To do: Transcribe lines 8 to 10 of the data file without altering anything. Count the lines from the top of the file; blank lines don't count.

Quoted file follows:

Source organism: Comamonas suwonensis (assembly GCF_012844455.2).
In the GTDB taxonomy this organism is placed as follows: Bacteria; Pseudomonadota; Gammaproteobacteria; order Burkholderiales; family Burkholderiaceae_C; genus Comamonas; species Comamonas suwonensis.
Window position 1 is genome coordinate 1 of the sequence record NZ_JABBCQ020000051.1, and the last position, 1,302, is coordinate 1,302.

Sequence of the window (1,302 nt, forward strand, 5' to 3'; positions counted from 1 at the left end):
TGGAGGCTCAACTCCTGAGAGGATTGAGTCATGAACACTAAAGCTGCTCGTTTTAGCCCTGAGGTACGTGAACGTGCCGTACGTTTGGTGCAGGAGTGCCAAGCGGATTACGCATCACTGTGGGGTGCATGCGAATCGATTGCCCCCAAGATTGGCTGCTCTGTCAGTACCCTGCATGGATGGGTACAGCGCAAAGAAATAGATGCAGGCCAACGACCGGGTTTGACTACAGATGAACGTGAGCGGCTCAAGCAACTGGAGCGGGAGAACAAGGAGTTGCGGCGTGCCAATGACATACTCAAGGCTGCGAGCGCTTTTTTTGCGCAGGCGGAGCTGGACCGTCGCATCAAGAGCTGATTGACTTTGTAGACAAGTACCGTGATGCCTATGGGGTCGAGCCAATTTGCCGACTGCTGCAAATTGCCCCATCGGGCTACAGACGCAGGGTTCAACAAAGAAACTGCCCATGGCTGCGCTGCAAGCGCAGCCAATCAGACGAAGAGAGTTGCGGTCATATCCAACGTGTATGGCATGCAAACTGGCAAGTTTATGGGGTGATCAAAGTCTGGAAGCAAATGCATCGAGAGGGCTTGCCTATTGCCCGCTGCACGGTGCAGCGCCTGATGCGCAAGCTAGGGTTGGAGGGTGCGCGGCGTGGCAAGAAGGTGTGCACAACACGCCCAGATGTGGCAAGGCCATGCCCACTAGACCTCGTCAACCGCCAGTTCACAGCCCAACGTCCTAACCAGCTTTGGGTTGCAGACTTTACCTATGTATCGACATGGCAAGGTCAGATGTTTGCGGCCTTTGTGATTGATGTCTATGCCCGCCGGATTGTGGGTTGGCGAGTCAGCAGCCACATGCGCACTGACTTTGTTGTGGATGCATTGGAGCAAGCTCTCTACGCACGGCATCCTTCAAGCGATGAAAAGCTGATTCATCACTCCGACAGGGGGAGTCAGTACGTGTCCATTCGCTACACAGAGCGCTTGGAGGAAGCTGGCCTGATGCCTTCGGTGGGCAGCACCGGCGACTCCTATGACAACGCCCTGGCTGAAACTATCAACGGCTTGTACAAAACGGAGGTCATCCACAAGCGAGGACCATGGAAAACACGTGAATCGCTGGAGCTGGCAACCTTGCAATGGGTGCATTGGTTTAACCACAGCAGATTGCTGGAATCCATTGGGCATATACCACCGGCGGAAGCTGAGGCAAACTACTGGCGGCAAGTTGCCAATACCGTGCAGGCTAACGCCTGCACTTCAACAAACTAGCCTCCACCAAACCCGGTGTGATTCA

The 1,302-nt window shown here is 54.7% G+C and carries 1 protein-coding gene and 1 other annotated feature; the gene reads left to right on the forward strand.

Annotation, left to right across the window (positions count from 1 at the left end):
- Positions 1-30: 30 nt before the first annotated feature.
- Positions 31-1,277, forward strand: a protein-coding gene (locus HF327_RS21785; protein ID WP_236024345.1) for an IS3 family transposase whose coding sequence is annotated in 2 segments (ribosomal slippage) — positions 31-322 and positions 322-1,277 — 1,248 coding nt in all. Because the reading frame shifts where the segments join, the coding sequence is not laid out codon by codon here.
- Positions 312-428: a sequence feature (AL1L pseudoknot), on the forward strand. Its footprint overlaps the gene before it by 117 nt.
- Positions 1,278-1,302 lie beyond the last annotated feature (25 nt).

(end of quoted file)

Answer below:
- Positions 1-30: 30 nt before the first annotated feature.
- Positions 31-1,277, forward strand: a protein-coding gene (locus HF327_RS21785; protein ID WP_236024345.1) for an IS3 family transposase whose coding sequence is annotated in 2 segments (ribosomal slippage) — positions 31-322 and positions 322-1,277 — 1,248 coding nt in all. Because the reading frame shifts where the segments join, the coding sequence is not laid out codon by codon here.
- Positions 312-428: a sequence feature (AL1L pseudoknot), on the forward strand. Its footprint overlaps the gene before it by 117 nt.